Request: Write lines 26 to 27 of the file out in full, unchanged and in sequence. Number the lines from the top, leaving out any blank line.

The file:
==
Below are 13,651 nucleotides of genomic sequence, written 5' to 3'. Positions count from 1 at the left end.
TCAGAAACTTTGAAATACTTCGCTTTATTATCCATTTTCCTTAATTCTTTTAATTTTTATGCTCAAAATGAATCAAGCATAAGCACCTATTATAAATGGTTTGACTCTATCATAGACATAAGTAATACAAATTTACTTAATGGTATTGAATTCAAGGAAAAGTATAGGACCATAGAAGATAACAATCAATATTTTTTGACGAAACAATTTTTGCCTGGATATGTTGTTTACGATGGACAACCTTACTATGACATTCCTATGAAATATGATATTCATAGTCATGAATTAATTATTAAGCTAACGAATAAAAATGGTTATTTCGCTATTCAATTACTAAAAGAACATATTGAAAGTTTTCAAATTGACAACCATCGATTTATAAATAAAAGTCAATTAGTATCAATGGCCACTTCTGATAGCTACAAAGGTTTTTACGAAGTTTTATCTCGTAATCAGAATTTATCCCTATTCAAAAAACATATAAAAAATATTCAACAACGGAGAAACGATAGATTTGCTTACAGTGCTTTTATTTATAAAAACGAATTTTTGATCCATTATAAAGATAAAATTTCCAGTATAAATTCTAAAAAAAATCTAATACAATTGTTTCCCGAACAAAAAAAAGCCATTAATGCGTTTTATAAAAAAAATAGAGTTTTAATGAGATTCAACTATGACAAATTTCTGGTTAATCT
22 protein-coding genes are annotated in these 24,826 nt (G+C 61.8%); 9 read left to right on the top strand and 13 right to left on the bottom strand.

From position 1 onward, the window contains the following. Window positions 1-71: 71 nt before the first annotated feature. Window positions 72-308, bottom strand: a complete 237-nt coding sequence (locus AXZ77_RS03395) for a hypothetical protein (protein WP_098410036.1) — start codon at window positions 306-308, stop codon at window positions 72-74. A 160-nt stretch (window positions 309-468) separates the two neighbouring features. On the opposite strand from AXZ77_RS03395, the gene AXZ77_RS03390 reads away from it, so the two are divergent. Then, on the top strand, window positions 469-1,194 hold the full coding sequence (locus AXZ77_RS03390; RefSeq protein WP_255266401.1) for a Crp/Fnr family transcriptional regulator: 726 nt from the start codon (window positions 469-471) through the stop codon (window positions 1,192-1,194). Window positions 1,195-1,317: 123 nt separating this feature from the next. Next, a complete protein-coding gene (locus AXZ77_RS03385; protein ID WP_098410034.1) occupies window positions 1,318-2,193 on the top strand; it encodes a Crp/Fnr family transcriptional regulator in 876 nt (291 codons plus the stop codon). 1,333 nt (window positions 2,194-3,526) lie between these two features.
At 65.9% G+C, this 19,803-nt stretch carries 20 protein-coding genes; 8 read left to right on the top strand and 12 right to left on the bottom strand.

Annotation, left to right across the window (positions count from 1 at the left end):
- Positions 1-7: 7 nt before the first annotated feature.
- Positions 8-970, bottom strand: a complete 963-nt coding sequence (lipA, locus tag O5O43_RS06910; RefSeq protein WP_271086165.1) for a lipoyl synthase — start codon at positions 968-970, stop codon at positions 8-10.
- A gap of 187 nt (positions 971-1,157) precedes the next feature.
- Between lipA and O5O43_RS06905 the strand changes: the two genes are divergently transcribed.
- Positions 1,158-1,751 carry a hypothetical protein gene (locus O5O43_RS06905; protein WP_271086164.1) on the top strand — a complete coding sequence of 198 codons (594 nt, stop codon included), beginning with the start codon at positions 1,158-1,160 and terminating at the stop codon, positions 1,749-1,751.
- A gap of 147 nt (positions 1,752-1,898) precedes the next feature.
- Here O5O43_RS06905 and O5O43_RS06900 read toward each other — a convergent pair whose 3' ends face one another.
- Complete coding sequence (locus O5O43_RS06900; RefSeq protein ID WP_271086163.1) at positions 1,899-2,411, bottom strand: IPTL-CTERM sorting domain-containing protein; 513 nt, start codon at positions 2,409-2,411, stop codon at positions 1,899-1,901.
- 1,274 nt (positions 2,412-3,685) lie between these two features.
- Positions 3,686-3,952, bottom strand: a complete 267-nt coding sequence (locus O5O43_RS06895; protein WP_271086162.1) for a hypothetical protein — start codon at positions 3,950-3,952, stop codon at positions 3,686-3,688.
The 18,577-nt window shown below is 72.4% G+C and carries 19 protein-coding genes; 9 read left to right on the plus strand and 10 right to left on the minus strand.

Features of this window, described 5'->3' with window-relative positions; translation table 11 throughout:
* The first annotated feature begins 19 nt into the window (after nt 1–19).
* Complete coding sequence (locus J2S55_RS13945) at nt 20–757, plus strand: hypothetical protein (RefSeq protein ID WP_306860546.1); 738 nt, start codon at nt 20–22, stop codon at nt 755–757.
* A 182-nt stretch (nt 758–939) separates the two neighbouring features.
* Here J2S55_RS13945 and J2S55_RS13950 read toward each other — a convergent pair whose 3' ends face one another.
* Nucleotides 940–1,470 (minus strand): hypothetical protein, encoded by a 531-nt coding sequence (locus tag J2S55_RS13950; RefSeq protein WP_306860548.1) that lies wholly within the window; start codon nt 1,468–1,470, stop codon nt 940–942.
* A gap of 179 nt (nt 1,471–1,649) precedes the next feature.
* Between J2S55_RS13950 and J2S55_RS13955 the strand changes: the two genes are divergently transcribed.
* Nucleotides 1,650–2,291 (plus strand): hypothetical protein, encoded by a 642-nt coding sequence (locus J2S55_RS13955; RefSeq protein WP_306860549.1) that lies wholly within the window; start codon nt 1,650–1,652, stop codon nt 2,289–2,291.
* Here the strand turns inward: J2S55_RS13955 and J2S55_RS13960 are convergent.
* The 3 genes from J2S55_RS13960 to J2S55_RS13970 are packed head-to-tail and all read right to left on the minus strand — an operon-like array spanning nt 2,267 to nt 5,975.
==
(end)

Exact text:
* Nucleotides 1,650–2,291 (plus strand): hypothetical protein, encoded by a 642-nt coding sequence (locus J2S55_RS13955; RefSeq protein WP_306860549.1) that lies wholly within the window; start codon nt 1,650–1,652, stop codon nt 2,289–2,291.
* Here the strand turns inward: J2S55_RS13955 and J2S55_RS13960 are convergent.